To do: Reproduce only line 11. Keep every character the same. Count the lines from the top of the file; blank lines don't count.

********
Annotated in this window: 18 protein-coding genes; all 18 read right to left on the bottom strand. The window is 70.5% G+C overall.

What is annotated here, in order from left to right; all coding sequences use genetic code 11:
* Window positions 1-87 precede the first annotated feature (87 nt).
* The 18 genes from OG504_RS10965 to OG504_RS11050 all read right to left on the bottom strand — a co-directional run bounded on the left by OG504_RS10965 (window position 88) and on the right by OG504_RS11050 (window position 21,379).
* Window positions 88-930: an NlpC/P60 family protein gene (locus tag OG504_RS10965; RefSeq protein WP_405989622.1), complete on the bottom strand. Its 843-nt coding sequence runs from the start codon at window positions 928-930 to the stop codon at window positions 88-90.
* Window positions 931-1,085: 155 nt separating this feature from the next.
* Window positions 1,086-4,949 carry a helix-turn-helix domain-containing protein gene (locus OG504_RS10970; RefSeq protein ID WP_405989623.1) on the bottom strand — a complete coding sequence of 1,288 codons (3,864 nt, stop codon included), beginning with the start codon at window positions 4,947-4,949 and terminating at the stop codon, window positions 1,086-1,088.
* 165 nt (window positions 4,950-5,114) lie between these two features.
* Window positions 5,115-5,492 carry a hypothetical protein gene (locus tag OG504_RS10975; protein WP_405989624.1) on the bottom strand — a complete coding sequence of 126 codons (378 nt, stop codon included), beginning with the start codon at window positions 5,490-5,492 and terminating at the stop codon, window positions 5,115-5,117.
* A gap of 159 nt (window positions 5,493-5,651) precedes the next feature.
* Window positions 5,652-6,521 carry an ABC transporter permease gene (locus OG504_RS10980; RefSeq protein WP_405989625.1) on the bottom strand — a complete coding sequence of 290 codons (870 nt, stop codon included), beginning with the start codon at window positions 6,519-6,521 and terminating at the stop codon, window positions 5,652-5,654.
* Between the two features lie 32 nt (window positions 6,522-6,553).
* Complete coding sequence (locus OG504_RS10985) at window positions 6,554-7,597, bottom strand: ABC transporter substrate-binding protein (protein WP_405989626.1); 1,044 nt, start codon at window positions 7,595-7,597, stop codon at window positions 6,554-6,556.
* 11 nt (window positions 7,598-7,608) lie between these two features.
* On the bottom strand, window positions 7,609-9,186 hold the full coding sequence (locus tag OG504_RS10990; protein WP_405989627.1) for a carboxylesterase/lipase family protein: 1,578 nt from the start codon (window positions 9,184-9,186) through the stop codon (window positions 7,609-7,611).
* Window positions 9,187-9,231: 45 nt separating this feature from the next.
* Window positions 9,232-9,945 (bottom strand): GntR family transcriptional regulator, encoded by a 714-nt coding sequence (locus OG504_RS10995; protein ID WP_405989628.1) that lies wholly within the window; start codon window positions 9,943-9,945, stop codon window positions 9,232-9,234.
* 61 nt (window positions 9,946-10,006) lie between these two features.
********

* Window positions 5,652-6,521 carry an ABC transporter permease gene (locus OG504_RS10980; RefSeq protein WP_405989625.1) on the bottom strand — a complete coding sequence of 290 codons (870 nt, stop codon included), beginning with the start codon at window positions 6,519-6,521 and terminating at the stop codon, window positions 5,652-5,654.